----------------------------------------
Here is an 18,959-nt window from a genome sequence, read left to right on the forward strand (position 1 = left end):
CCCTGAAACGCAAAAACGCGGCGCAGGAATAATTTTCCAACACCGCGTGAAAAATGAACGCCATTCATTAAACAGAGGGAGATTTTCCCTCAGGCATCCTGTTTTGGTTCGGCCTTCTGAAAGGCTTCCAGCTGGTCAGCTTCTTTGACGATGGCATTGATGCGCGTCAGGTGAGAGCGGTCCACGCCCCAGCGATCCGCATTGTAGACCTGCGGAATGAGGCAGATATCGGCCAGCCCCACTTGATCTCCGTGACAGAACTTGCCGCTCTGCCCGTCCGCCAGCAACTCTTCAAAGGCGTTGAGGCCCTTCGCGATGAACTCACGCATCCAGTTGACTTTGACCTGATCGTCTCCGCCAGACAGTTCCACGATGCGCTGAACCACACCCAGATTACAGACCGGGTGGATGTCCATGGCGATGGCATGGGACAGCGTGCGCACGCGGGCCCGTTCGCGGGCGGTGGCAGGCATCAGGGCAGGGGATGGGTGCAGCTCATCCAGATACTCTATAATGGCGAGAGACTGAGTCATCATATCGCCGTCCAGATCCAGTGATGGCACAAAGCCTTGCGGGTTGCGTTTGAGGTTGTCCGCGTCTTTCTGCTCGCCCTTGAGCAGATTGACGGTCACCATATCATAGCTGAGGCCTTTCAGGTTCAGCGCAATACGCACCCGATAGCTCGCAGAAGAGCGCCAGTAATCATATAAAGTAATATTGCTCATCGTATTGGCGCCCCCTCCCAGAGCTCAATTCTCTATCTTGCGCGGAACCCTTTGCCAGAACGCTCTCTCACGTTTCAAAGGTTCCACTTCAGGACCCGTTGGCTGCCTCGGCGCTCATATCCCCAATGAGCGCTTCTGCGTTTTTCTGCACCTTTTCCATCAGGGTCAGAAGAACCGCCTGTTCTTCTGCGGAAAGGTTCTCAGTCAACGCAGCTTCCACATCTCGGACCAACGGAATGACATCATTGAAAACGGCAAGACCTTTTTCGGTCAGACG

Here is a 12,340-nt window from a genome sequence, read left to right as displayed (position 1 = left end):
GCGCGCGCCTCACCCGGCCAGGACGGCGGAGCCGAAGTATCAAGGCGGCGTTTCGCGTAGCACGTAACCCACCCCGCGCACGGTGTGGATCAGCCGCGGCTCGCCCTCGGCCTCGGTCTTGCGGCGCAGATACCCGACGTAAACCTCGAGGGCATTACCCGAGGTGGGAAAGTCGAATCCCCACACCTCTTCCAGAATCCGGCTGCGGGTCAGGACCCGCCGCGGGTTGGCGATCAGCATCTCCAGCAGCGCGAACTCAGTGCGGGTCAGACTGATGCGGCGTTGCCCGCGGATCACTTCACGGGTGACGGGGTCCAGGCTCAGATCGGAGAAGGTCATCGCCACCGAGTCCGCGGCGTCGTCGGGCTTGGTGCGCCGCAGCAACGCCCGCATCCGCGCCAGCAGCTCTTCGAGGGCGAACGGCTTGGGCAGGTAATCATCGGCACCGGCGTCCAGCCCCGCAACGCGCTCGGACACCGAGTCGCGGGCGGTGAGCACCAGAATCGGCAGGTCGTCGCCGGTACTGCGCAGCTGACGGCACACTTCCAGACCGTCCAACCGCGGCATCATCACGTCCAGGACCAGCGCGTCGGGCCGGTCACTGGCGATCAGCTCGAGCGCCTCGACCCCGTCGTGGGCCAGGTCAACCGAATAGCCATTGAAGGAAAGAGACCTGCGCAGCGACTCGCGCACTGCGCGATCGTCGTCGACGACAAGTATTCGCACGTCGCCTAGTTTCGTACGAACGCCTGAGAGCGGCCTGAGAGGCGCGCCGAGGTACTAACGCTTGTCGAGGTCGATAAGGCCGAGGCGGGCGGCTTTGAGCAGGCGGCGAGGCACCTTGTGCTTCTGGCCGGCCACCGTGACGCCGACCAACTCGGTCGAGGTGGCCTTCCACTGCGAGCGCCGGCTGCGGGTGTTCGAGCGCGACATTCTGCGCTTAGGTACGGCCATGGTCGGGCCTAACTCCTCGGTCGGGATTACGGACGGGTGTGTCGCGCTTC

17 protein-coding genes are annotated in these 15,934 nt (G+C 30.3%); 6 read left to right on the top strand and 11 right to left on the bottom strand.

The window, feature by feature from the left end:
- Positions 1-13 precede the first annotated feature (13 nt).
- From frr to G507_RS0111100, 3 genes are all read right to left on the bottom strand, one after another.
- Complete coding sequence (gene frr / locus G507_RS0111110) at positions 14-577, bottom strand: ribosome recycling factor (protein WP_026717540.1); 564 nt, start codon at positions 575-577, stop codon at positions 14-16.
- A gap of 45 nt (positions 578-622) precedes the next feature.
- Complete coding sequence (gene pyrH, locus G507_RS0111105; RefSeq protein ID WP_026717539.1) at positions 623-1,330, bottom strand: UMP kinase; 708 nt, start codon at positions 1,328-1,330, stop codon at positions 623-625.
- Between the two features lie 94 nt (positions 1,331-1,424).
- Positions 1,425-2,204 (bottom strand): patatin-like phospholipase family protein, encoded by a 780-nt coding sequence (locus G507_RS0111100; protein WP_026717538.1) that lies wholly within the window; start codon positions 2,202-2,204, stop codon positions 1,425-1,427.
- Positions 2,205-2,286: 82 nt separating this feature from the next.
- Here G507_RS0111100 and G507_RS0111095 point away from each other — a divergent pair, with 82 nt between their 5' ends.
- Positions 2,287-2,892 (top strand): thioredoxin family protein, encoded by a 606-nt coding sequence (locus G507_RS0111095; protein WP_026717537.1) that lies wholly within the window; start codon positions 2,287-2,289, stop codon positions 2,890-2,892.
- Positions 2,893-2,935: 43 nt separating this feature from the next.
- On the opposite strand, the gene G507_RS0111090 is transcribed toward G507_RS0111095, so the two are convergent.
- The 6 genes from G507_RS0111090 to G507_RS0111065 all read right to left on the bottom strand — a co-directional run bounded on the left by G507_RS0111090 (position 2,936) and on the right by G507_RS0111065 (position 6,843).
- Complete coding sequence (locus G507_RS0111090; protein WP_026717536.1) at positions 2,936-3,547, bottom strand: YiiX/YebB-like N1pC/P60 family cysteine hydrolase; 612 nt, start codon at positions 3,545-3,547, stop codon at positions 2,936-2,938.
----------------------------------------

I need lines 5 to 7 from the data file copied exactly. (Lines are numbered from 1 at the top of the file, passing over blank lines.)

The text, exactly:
17 protein-coding genes are annotated in these 15,934 nt (G+C 30.3%); 6 read left to right on the top strand and 11 right to left on the bottom strand.

The window, feature by feature from the left end:
- Positions 1-13 precede the first annotated feature (13 nt).